Back over at the South Stage, things were cooling off with R&B singer Kehlani, who is undoubtedly mainstage material. Having originally appeared on America’s Got Talent back in 2011 with the band she formed in middle school, she has grown immensely throughout the years into a well-rounded R&B singer-songwriter signed to Atlantic Records. Her music was smooth and relaxing, which paved the way for a hilarious contrast as the next act up was none other than DMX. Going from the elegant voice of Kehlani to the deep growl of “Where my dawgs at?” was hilarious. The dude tore it up. It took me seeing him live in concert to be reminded of just how many hits he has. We were spoiled with a set chock full of classics like “Where My Dogs At”, “Where The Hood At” (where the hood, where the hood, where the hood at), “Get It On The Floor”, and of course “X Gon’ Give It To Ya.” He most certainly did.

Back at the Oasis Stage it was time for one of the most prolific producers of 2016: Metro Boomin. The ATL-based producer is currently the right hand man for the best of the best in the rap game. Having produced for the likes of Kanye West, Future, Drake, Migos and Young Thug among others, he is killing shit like no other at the ripe age of 22. Metro’s set was ridiculously saturated with nothing but hits, in the best way possible. He didn’t let up for a second as he blared out tracks by Future, Waka Flocka Flame, A$AP Rocky and more. He saluted Gucci Mane who was just freed from prison with the classic “Lemonade”, and in honor of A$AP Yams who passed far too soon back in January of 2015, he blasted some good old A$AP Mob shit.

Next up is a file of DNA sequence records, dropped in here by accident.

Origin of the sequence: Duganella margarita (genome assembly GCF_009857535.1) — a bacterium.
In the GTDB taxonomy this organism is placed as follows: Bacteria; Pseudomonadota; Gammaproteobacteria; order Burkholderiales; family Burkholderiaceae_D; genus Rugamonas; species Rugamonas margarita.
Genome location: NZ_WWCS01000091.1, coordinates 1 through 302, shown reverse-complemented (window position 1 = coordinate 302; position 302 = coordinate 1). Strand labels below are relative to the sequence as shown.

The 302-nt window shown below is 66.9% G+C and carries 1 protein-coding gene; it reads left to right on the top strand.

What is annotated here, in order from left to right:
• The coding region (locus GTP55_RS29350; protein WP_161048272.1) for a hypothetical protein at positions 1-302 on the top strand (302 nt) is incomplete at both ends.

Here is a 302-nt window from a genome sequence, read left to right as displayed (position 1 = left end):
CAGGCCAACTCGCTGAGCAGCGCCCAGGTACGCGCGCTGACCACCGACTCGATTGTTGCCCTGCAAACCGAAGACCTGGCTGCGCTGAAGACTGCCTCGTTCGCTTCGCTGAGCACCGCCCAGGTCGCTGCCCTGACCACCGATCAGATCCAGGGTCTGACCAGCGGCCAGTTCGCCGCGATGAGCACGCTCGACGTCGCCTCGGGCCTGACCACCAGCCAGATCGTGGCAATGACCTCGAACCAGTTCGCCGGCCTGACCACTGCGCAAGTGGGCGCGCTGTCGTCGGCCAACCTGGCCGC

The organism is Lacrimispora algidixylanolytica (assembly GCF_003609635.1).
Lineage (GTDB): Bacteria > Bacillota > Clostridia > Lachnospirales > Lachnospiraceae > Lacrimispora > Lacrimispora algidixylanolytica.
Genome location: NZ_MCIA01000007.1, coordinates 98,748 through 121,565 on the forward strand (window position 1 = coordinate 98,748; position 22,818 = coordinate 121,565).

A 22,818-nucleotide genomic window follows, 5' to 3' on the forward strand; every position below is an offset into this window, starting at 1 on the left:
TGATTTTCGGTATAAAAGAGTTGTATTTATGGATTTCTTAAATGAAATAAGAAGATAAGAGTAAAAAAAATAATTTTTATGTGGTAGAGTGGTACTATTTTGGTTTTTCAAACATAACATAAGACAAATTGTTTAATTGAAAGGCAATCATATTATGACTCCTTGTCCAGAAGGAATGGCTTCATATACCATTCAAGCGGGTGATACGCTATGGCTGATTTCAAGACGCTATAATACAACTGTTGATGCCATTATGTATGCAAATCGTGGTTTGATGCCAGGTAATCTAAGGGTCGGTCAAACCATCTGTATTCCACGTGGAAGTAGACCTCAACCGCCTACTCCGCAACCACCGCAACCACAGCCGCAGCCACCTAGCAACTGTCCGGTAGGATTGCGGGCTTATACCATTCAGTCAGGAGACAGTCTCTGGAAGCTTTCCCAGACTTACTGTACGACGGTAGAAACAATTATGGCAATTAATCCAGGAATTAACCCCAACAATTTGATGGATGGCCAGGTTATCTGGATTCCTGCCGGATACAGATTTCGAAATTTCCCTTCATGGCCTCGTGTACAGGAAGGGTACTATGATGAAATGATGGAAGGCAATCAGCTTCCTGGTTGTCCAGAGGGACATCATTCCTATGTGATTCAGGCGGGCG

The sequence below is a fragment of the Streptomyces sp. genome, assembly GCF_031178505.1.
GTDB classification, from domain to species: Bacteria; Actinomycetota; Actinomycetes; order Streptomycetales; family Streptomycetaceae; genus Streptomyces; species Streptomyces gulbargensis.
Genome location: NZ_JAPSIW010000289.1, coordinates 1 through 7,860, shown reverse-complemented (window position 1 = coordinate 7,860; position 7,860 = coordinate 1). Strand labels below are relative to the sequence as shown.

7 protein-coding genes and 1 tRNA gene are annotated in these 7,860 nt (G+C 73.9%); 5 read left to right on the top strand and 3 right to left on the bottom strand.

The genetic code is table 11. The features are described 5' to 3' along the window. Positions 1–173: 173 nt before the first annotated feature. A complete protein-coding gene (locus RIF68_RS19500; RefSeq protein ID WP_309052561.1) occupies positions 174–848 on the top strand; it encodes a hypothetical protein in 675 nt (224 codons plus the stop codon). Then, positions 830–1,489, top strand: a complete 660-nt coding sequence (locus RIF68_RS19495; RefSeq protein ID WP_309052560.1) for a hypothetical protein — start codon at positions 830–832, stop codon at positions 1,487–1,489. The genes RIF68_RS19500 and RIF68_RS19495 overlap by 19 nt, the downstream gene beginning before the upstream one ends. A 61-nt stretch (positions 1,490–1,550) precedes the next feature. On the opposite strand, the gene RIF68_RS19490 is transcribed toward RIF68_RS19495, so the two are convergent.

Leon Bridges had what I thought was a great set back on the mainstage after Metro Boomin was over, however the crowd seemed to have been way too riled up by all the rap bangers and in no mood for his rich and gorgeous soul tunes. Leon and his band put on a fantastic show, but the crowd’s reception was unfortunately weak and seemingly disinterested. Leon seemed to ask “Y’all still with me Roots Picnic?” almost every time a song ended. When I saw him at the Fillmore a few months back, the crowd was far more receptive than the picnic crowd. I was definitely disappointed by his dismal reception, especially because Roots Picnic is known to be a place for celebrating black culture, and Leon is an incredible example of the black gospel and soul music.